As Middle School Principal, David Wood has a keen eye on life after school. “Teachers often say that we’re preparing students for jobs that don’t yet exist, but I think that’s always been true,” he says. “What’s different now is the pace of social change: it’s so rapid, and future workplaces are changing too.”
At school, this means greater focus on concepts, interdisciplinary skills and values, and less emphasis on subjects in silos and content. Assessment methods are changing too, with grades taking a back seat to mastery.
“Kids learn naturally by trial and error. They don’t come to kindergarten obsessed with grades, we do that to them,” says David. “Providing a safe environment for kids to fail is incredibly important. Focusing on skill, competence and conceptual understanding is what motivates kids to learn.”
This has been a driving force behind the new project to build a purpose-built Middle School physically connected to the Upper School. According to Hans Fischer and Matthias Kneubühler of AMZ Architekten, the architects behind the project: “The building is planned as a ‘learning landscape’, with different-sized classrooms, outdoor areas and artistic spaces in different usable areas. By connecting the school buildings, various facilities can be shared by Middle and Upper School students. Close proximity makes learning very efficient.”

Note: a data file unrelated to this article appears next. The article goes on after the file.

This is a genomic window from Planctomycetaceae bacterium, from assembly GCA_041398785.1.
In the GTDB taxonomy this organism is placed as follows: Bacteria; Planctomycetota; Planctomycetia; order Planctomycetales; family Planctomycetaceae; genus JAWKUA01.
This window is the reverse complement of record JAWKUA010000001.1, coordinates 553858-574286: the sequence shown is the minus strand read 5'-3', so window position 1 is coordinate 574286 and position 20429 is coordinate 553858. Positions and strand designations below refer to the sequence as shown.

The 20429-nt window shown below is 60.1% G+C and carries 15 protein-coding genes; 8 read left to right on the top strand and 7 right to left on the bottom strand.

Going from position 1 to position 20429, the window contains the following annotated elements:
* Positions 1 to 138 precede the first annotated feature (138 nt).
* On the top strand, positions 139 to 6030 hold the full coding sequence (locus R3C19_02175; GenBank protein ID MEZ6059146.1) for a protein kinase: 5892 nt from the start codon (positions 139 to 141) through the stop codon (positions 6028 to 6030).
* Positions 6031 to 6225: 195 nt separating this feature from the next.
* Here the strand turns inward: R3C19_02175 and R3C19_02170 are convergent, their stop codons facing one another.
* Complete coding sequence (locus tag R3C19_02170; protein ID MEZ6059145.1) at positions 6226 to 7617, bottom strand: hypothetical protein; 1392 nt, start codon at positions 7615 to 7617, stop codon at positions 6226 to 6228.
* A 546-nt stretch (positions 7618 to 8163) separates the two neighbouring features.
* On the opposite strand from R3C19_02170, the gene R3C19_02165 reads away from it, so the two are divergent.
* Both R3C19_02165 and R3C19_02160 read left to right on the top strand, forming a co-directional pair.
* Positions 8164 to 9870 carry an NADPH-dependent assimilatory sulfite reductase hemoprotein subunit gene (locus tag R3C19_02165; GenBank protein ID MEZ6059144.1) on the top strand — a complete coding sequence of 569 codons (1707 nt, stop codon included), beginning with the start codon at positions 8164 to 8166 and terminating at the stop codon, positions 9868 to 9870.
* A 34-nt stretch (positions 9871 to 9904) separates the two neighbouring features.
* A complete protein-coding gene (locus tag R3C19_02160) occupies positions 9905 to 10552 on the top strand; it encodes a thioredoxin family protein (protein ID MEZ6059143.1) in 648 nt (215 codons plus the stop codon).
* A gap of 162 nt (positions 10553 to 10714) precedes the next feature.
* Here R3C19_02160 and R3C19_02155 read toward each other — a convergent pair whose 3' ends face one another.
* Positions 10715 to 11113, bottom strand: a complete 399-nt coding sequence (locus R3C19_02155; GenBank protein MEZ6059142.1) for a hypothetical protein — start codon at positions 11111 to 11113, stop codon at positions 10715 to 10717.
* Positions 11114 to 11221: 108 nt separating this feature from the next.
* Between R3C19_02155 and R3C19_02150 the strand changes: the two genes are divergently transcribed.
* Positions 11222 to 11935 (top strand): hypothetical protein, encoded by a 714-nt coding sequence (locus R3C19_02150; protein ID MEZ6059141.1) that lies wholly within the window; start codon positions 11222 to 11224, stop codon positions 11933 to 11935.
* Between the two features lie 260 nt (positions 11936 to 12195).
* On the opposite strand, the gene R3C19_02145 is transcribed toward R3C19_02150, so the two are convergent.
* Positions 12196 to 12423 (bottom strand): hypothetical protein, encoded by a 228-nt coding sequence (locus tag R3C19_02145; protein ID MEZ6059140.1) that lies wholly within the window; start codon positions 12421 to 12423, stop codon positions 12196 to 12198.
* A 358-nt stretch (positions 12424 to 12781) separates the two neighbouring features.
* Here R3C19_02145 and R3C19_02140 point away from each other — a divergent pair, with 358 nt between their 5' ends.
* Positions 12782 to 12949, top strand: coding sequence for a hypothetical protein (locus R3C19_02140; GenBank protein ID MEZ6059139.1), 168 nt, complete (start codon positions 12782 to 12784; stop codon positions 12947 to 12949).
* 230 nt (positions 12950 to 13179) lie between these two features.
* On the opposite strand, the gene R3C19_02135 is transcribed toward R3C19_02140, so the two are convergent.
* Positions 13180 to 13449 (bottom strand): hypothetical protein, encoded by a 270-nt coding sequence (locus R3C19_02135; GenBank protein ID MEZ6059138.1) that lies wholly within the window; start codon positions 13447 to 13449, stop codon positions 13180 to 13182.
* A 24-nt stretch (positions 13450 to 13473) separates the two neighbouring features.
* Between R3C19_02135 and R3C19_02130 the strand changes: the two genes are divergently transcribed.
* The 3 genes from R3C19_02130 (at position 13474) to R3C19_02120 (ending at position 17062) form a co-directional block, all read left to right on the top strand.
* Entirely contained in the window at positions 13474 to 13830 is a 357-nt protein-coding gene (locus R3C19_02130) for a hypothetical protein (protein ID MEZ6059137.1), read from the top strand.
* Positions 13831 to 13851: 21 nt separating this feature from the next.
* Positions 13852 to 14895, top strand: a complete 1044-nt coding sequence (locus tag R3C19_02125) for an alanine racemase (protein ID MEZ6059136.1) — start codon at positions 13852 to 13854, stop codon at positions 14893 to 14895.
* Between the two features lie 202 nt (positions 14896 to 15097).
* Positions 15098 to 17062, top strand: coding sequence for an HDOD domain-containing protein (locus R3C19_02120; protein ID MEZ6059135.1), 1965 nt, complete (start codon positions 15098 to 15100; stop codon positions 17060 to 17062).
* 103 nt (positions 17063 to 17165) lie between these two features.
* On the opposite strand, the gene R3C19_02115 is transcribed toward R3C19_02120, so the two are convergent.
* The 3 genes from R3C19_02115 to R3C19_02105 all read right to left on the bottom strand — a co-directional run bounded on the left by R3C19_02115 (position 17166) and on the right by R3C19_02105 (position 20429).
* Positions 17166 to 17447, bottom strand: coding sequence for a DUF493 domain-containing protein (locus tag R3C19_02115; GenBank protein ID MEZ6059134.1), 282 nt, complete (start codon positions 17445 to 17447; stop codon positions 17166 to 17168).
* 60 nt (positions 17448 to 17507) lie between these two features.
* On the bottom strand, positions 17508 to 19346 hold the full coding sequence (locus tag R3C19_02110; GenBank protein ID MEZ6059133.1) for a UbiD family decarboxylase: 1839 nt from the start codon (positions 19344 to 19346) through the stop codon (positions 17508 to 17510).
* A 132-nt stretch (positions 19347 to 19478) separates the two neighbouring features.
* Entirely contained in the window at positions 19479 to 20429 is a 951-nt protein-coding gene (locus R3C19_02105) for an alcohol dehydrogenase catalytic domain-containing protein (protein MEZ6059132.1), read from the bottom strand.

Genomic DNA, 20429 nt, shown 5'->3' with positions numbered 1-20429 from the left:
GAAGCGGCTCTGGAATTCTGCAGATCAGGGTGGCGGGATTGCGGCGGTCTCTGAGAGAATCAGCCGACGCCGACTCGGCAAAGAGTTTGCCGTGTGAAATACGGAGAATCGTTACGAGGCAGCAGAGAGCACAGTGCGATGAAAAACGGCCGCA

David is excited about the impact the environment will have on learning. He says: “Bigger art spaces and workshop areas will fuel students’ imagination and creativity and provide opportunities for working together. There are many great new features – flexible learning spaces, a media centre, a makerspace area, dedicated STEM classrooms, music rooms and a theatre, for example. There’s also an exciting new triple gym, part of a private/public partnership with the local authority in Adliswil that will mean we can share our facilities with the local community.
“And, importantly, sustainability is at the project’s heart. Our students are passionate about environmental issues and, as the building takes shape, they will be involved in the way their new environment looks and feels.”
To find out more about the new Middle School, visit www.zis.ch/new-middle-school
Visit the Voices webpage to download or request a copy of Voices Spring 2020.